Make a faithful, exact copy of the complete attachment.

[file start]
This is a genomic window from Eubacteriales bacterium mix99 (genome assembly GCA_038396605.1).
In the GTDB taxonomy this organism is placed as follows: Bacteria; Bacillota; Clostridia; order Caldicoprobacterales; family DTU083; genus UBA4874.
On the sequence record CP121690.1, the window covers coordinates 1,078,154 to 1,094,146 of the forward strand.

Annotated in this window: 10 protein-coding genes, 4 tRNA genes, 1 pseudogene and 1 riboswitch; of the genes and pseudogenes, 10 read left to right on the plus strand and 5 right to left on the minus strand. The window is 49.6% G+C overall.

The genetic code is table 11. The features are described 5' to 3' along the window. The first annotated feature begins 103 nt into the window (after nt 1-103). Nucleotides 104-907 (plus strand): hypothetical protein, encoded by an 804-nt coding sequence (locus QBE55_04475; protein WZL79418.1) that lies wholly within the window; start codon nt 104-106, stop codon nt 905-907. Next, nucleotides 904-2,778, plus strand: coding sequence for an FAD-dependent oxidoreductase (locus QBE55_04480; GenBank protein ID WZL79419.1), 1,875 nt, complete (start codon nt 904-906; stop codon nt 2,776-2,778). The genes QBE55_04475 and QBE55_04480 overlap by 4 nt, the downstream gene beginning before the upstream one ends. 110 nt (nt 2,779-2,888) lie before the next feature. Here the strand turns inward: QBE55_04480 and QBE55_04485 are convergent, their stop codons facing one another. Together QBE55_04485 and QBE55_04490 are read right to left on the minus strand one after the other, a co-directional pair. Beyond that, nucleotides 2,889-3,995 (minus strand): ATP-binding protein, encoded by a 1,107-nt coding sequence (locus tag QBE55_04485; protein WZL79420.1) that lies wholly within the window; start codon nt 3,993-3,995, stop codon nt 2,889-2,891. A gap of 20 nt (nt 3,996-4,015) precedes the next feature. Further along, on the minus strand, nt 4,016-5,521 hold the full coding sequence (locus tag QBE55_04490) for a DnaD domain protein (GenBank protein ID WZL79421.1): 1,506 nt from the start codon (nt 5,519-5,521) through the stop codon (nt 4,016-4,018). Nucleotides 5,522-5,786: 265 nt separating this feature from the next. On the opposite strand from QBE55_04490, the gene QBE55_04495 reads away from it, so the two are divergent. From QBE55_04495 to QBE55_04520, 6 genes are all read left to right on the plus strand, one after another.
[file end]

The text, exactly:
This is a genomic window from Eubacteriales bacterium mix99 (genome assembly GCA_038396605.1).
In the GTDB taxonomy this organism is placed as follows: Bacteria; Bacillota; Clostridia; order Caldicoprobacterales; family DTU083; genus UBA4874.
On the sequence record CP121690.1, the window covers coordinates 1,078,154 to 1,094,146 of the forward strand.

Annotated in this window: 10 protein-coding genes, 4 tRNA genes, 1 pseudogene and 1 riboswitch; of the genes and pseudogenes, 10 read left to right on the plus strand and 5 right to left on the minus strand. The window is 49.6% G+C overall.

The genetic code is table 11. The features are described 5' to 3' along the window. The first annotated feature begins 103 nt into the window (after nt 1-103). Nucleotides 104-907 (plus strand): hypothetical protein, encoded by an 804-nt coding sequence (locus QBE55_04475; protein WZL79418.1) that lies wholly within the window; start codon nt 104-106, stop codon nt 905-907. Next, nucleotides 904-2,778, plus strand: coding sequence for an FAD-dependent oxidoreductase (locus QBE55_04480; GenBank protein ID WZL79419.1), 1,875 nt, complete (start codon nt 904-906; stop codon nt 2,776-2,778). The genes QBE55_04475 and QBE55_04480 overlap by 4 nt, the downstream gene beginning before the upstream one ends. 110 nt (nt 2,779-2,888) lie before the next feature. Here the strand turns inward: QBE55_04480 and QBE55_04485 are convergent, their stop codons facing one another. Together QBE55_04485 and QBE55_04490 are read right to left on the minus strand one after the other, a co-directional pair. Beyond that, nucleotides 2,889-3,995 (minus strand): ATP-binding protein, encoded by a 1,107-nt coding sequence (locus tag QBE55_04485; protein WZL79420.1) that lies wholly within the window; start codon nt 3,993-3,995, stop codon nt 2,889-2,891. A gap of 20 nt (nt 3,996-4,015) precedes the next feature. Further along, on the minus strand, nt 4,016-5,521 hold the full coding sequence (locus tag QBE55_04490) for a DnaD domain protein (GenBank protein ID WZL79421.1): 1,506 nt from the start codon (nt 5,519-5,521) through the stop codon (nt 4,016-4,018). Nucleotides 5,522-5,786: 265 nt separating this feature from the next. On the opposite strand from QBE55_04490, the gene QBE55_04495 reads away from it, so the two are divergent. From QBE55_04495 to QBE55_04520, 6 genes are all read left to right on the plus strand, one after another.